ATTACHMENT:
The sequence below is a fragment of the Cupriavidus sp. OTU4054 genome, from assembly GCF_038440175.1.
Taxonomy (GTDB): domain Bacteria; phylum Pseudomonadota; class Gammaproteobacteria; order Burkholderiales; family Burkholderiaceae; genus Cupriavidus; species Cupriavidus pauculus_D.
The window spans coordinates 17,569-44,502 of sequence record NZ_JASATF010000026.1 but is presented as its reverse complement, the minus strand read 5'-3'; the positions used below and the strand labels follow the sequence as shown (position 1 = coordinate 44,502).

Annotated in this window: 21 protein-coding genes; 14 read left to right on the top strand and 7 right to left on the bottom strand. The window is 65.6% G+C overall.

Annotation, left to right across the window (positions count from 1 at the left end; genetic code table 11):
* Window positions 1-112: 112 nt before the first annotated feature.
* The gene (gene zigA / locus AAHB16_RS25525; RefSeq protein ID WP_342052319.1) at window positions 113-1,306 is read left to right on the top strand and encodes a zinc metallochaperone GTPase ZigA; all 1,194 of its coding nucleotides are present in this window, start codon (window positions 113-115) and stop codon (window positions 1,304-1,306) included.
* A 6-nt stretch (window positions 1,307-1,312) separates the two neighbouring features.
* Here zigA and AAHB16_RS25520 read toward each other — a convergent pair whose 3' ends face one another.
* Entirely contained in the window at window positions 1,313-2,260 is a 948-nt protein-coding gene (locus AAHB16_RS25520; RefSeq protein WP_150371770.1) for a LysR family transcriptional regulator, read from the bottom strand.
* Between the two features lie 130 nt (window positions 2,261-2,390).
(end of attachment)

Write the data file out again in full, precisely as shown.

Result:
The sequence below is a fragment of the Cupriavidus sp. OTU4054 genome, from assembly GCF_038440175.1.
Taxonomy (GTDB): domain Bacteria; phylum Pseudomonadota; class Gammaproteobacteria; order Burkholderiales; family Burkholderiaceae; genus Cupriavidus; species Cupriavidus pauculus_D.
The window spans coordinates 17,569-44,502 of sequence record NZ_JASATF010000026.1 but is presented as its reverse complement, the minus strand read 5'-3'; the positions used below and the strand labels follow the sequence as shown (position 1 = coordinate 44,502).

Annotated in this window: 21 protein-coding genes; 14 read left to right on the top strand and 7 right to left on the bottom strand. The window is 65.6% G+C overall.

Annotation, left to right across the window (positions count from 1 at the left end; genetic code table 11):
* Window positions 1-112: 112 nt before the first annotated feature.
* The gene (gene zigA / locus AAHB16_RS25525; RefSeq protein ID WP_342052319.1) at window positions 113-1,306 is read left to right on the top strand and encodes a zinc metallochaperone GTPase ZigA; all 1,194 of its coding nucleotides are present in this window, start codon (window positions 113-115) and stop codon (window positions 1,304-1,306) included.
* A 6-nt stretch (window positions 1,307-1,312) separates the two neighbouring features.
* Here zigA and AAHB16_RS25520 read toward each other — a convergent pair whose 3' ends face one another.
* Entirely contained in the window at window positions 1,313-2,260 is a 948-nt protein-coding gene (locus AAHB16_RS25520; RefSeq protein WP_150371770.1) for a LysR family transcriptional regulator, read from the bottom strand.
* Between the two features lie 130 nt (window positions 2,261-2,390).